It worked well the steel is much softer now. Go slow with the drill and use lots of oil. we want that hole just right for threading, There is not a lot of metal to work with.



But be sure you read the box for your taps correctly and use the right drill bit. or you will have to drill 2 holes like me.

After drilling the bushing with the correct drill I used a hand tool to tap the hole. If anyone wants to know more about threading let me know and ill put up a link or something.



You can also see in the picture above the color change from heating the bushing. If iI' not mistaken this is caused by oxidation and is a good indicator that you got it plenty hot enough to anneal it.

Next I found a driil bit just a bit larger than the head of the screw to drill down into the stock from the side. I drew some guiding lines and just put a board under the stock to help me steady it in the drill press. I did not use any clamps this time, but it is important to get this hole straight or the set screw will bind against wood. I guess I got lucky as it fits just right now.



I then epoxied the bushing into the wood. But first i greased the screw with crisco just in case it got epoxy in the threads some how. I also used very little epoxy since i dont want it making a mess of the holes. The bushing fit quite tightly into the holes so the small amount of glue should work fine. I only put enough on both surfaces (wood and steel) to leave a very very thin layer on each. Once its in drop in the set screw and make sure everything is lined up just right and leave it alone for 24 hours.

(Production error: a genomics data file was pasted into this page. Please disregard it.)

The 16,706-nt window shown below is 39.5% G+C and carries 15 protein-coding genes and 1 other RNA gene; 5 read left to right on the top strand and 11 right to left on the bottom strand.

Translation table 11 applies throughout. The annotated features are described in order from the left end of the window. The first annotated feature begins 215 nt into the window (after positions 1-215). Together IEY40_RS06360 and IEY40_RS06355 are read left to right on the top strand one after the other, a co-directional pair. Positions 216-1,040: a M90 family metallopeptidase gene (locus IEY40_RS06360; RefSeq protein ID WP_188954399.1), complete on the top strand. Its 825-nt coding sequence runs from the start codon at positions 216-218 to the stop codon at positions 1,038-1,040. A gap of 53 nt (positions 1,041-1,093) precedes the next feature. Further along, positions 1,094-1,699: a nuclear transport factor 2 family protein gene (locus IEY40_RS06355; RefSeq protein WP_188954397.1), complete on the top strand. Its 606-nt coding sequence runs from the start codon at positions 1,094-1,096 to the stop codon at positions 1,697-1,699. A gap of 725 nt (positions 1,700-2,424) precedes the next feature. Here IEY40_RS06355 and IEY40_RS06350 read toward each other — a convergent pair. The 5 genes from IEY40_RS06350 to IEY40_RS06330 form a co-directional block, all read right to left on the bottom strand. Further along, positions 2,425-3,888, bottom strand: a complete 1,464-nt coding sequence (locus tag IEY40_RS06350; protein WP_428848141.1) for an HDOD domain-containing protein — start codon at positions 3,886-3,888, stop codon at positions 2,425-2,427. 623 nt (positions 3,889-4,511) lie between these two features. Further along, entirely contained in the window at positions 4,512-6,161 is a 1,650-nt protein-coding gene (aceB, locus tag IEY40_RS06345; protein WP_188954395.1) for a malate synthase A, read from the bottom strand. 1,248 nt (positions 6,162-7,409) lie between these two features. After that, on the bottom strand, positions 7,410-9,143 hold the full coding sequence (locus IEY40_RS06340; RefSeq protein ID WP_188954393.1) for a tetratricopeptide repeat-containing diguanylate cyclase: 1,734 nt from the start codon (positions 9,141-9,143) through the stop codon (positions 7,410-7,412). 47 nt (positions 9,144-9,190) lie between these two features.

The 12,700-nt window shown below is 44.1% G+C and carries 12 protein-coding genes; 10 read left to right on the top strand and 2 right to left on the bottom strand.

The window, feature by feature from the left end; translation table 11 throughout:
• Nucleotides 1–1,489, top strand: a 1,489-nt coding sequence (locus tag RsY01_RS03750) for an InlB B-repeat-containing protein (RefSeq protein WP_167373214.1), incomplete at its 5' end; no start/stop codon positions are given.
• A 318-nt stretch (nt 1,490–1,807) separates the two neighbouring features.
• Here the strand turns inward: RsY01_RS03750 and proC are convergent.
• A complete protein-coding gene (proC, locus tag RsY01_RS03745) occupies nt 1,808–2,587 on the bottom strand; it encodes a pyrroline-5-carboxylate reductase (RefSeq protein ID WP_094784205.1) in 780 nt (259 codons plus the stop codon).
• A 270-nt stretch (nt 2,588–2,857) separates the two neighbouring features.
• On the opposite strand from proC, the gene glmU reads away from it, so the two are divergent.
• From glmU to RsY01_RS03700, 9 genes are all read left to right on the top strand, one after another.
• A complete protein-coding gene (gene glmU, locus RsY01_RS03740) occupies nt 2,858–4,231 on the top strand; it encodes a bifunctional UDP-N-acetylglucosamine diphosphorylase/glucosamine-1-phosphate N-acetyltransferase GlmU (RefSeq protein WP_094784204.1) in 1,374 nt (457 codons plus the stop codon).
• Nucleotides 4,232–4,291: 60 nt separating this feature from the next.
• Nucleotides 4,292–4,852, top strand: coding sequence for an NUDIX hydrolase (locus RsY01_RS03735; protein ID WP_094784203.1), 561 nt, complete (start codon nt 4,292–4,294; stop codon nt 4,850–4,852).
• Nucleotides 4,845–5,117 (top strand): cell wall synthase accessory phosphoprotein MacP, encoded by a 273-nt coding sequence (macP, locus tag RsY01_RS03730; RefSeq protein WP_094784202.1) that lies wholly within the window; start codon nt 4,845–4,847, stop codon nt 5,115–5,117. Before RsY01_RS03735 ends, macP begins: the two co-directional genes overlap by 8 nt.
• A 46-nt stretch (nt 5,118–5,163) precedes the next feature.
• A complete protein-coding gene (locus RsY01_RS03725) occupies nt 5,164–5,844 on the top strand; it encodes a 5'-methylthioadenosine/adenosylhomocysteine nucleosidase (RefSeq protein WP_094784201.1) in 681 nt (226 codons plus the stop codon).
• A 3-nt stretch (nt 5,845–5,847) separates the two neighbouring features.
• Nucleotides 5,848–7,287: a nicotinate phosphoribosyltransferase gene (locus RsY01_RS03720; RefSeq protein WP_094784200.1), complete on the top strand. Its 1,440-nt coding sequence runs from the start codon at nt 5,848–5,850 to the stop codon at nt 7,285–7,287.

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  #20  
Old 05-09-2012, 02:31 PM
beercansnipe

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Getting there

Well I painted the barrel. I used rustoleum hammered silver. he finish is not as hammered or even as I would like, but it looks good and i think i will keep it like this.

I began by sanding the barrel with 320 grit sandpaper. I did not remove all the paint, that russian paint was stuck on really well. I figured it would only give me more bite.



The barrel almost looked like carbon fiber when I was sanding. The indentations are caused by hammer forging. (funny right, hammered finish on a hammered barrel.) At the muzzle end it had been turned down to receive a front sight. That leaves you with a little lip of steel we need to make disappear. There is also a bunch of little bits of glue in the same area from gluing on the front sight.

So how do we make all that crap go away?



I used primer, and sanded in between coats. By laying the primer on in many coats and sanding in between, one can get rid of those small blemishes. This is the same technique used on cars.